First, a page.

Introduction Chapter 1 : Explaining Lawn People " A Profile of Lawn People " Interrogating Assumptions in Apolitical Economy " The Mutual Tyrannies of Urban Political Ecology Chapter 2 : Is the Lawn an Expression of American Culture? " The Manor House Tradition: Labor, Land and Grass " Ecological Imperialism and American Turf " The American Law Tradition " Democratic Landscape? The Spread of the Modern Lawn " Lawn Culture for Lawn Subjects Chapter 3 : Does the Lawn Necessarily Require Inputs? " What is Turfgrass and How Does it Grow? " Turfgrass Structure and Growth " Why Lawns Need So Much Care? " The Lawn's needs become those of the Turfgrass Subject Chapter 4 : Are Lawn Inputs a Hazzard? " The Dawn and Maturing of Lawn Chemistry " The Contemporary Chemical Suite " Lawn Risks Defy Regulation Chapter 5 : Does the Industry Meet or Produce Demand? " Demand or Supply? " The Lawn Commodity Chain " Producers: Searching for Buyers " Applicators: Tending the Weed Business Chapter 6 : Do Lawn People Choose Lawns? " Chemical Communities " The Lawns of Kingberry Court " Risk Citizens, Contradiction Reconcilers, Networked Actors Chapter 7 : Can Lawn People Choose Alternatives? " Landscape Alternatives " Elusiveness of Alternatives " Are Lawn Alternatives really Alternative? Chapter 8 : Becoming Turfgrass Subjects " Anxiety, Objects, Subjects and Political Economy " Epilogue: Rescuing the Environment from Determinism Appendix A: Suggestion and Sources for Lawn Alternatives " Some General Rules " Resources and Allies Appendix B: Data Development and Analysis " The National Homeowner Survey " The Applicator Survey " The Kingberry Court Interviews " The Land Cover Survey " Current Published Resources
A comprehensive survey of the American lawn and how caring for it impacts people's lives
Paul Robbins is Associate Professor in the Department of Geography and Regional Development at the University of Arizona. He is the author of Political Ecology: A Critical Introduction.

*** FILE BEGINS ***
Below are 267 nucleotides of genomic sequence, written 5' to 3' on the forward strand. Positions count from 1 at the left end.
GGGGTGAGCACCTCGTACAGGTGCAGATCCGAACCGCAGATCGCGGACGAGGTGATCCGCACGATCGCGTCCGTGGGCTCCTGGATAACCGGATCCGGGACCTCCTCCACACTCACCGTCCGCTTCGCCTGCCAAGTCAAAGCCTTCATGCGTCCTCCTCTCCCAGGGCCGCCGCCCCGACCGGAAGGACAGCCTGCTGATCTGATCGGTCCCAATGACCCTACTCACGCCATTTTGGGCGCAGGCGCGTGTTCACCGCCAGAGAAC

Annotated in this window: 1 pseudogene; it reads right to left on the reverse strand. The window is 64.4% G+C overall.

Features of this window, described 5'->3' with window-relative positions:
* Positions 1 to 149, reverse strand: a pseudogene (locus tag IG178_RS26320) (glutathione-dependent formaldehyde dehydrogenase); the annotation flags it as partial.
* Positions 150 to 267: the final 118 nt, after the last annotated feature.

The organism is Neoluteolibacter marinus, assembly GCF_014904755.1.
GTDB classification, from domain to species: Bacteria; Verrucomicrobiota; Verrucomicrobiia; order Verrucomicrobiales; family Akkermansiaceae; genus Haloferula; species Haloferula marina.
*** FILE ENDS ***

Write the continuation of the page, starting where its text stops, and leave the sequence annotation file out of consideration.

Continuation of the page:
Lawn People is a refreshing and overdue reminder that ecology and non-human life are critical elements and agents influencing how we structure our daily lives, our personal economies, tastes, and social relations with one another." Alec Brownlow, DePaul University "This book on the influence of lawn cultivation in the United States might justly be subtitled 'the tyranny of lawns.' It dwells on the influence of lawn care on American society, describing how a large segment of the population appears driven to create the 'perfect' lawn. This perfection affects decisions that ultimately influence the economy, politics, and the environment. Author Paul Robbins examines the subject in a very searching text that stresses 'the tension between our many contradictory desires.'" Chicago Botanic Garden "How can we rethink American lawns? And in doing so, how might we begin to remake ourselves? These are the political questions motivating Paul Robbins's concise and empirically rich Lawn People...Conceptually, Robbins applies the familiar tools of political ecology to the fresh topic of the suburban middle classes...This book clearly demonstrates that new conceptual approaches using metaphors of networks, associations, and relations can be strongly critical and libratory." Environment and Planning A "An insightful study of how lawns work and worthwhile reading for anyone interested in past and present landscapes." H-Net "This interesting, insightful, and well-written volume provides a look into the complex ecological, economic, political, and sociological relationships of homeowners, their communities, the lawn care industry, pesticide and fertilizer manufacturers, and turf grasses to exhibit the ecological Gordian knot of a landscape phenomenon that insists on battling the natural processes of biodiversity and succession. Robbins's work strives to explain why so much US land and why so many people fall victim and are enslaved by an ostensibly powerless, weak, and vulnerable organism (grass), and what their relationship says about Americans and their fundamental relationship with nature. Summing Up: Highly Recommended." Choice "Robbins offers a clever exploration of the political ecology and actor network theory, and a sharp insight into the cynicism of capitalism in the form of the chemical industry. That is a lot for a slim, nicely illustrated and well-written book to achieve, but it does it with style and intelligence... The book is readable and wide-ranging in its arguments...its analysis is relevant wherever suburban values extend... This book should be widely read and discussed." Environmental Conservation "Robbins illuminates this relation of [lawn and man] mutual production brilliantly through detailed historical, ethnographic, and survey research. Robbins dispels many myths about lawns held in both popular and scholarly circles... Lawn People is first-rate scholarship, engaging, accessible, theoretically rich, and well grounded. It has had a powerful effect on my thinking about society-environment interfaces and the future direction of the social sciences on this topic."- The American Journal of Sociology, January 2009 "Robbins' Lawn People is analytical in every sense, using the theoretical and methodological approaches of the social sciences to find concrete explanations for how people choose to engage in the culture of the lawn... [It is] essential if you want to understand the American lawn in all of its complexity. Read [it] --you'll still have time to cut the grass." The Geographical Review, Volume 98 issue 4